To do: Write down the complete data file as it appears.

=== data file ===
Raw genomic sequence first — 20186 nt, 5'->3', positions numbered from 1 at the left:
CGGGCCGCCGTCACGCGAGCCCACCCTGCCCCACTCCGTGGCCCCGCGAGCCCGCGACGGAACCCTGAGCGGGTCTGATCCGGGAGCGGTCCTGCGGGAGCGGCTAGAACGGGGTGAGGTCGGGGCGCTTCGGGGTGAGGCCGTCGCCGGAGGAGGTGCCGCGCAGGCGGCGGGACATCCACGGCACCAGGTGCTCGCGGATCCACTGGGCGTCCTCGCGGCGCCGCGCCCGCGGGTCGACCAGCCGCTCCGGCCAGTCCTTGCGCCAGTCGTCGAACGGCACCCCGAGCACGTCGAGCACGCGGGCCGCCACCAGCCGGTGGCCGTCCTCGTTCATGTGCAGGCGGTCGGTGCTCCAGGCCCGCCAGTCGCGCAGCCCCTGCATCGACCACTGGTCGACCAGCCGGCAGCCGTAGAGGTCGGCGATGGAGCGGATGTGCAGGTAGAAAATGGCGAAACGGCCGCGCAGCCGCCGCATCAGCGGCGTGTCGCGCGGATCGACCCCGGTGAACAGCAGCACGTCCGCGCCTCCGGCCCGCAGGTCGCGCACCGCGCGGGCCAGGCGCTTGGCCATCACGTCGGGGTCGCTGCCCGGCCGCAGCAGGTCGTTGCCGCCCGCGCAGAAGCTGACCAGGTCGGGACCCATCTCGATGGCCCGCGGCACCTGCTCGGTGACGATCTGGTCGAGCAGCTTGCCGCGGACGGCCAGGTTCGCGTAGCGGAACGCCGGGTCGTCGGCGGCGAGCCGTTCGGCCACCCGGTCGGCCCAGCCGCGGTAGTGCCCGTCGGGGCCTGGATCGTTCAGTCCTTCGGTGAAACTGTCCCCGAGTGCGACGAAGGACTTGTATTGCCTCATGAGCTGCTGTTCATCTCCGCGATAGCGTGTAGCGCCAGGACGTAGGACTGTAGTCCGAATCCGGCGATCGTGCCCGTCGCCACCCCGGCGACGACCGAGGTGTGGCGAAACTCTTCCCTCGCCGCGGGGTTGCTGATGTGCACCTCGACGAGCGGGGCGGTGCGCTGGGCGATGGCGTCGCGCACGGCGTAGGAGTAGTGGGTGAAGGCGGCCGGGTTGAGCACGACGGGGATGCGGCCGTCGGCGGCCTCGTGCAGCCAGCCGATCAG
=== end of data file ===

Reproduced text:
Raw genomic sequence first — 20186 nt, 5'->3', positions numbered from 1 at the left:
CGGGCCGCCGTCACGCGAGCCCACCCTGCCCCACTCCGTGGCCCCGCGAGCCCGCGACGGAACCCTGAGCGGGTCTGATCCGGGAGCGGTCCTGCGGGAGCGGCTAGAACGGGGTGAGGTCGGGGCGCTTCGGGGTGAGGCCGTCGCCGGAGGAGGTGCCGCGCAGGCGGCGGGACATCCACGGCACCAGGTGCTCGCGGATCCACTGGGCGTCCTCGCGGCGCCGCGCCCGCGGGTCGACCAGCCGCTCCGGCCAGTCCTTGCGCCAGTCGTCGAACGGCACCCCGAGCACGTCGAGCACGCGGGCCGCCACCAGCCGGTGGCCGTCCTCGTTCATGTGCAGGCGGTCGGTGCTCCAGGCCCGCCAGTCGCGCAGCCCCTGCATCGACCACTGGTCGACCAGCCGGCAGCCGTAGAGGTCGGCGATGGAGCGGATGTGCAGGTAGAAAATGGCGAAACGGCCGCGCAGCCGCCGCATCAGCGGCGTGTCGCGCGGATCGACCCCGGTGAACAGCAGCACGTCCGCGCCTCCGGCCCGCAGGTCGCGCACCGCGCGGGCCAGGCGCTTGGCCATCACGTCGGGGTCGCTGCCCGGCCGCAGCAGGTCGTTGCCGCCCGCGCAGAAGCTGACCAGGTCGGGACCCATCTCGATGGCCCGCGGCACCTGCTCGGTGACGATCTGGTCGAGCAGCTTGCCGCGGACGGCCAGGTTCGCGTAGCGGAACGCCGGGTCGTCGGCGGCGAGCCGTTCGGCCACCCGGTCGGCCCAGCCGCGGTAGTGCCCGTCGGGGCCTGGATCGTTCAGTCCTTCGGTGAAACTGTCCCCGAGTGCGACGAAGGACTTGTATTGCCTCATGAGCTGCTGTTCATCTCCGCGATAGCGTGTAGCGCCAGGACGTAGGACTGTAGTCCGAATCCGGCGATCGTGCCCGTCGCCACCCCGGCGACGACCGAGGTGTGGCGAAACTCTTCCCTCGCCGCGGGGTTGCTGATGTGCACCTCGACGAGCGGGGCGGTGCGCTGGGCGATGGCGTCGCGCACGGCGTAGGAGTAGTGGGTGAAGGCGGCCGGGTTGAGCACGACGGGGATGCGGCCGTCGGCGGCCTCGTGCAGCCAGCCGATCAG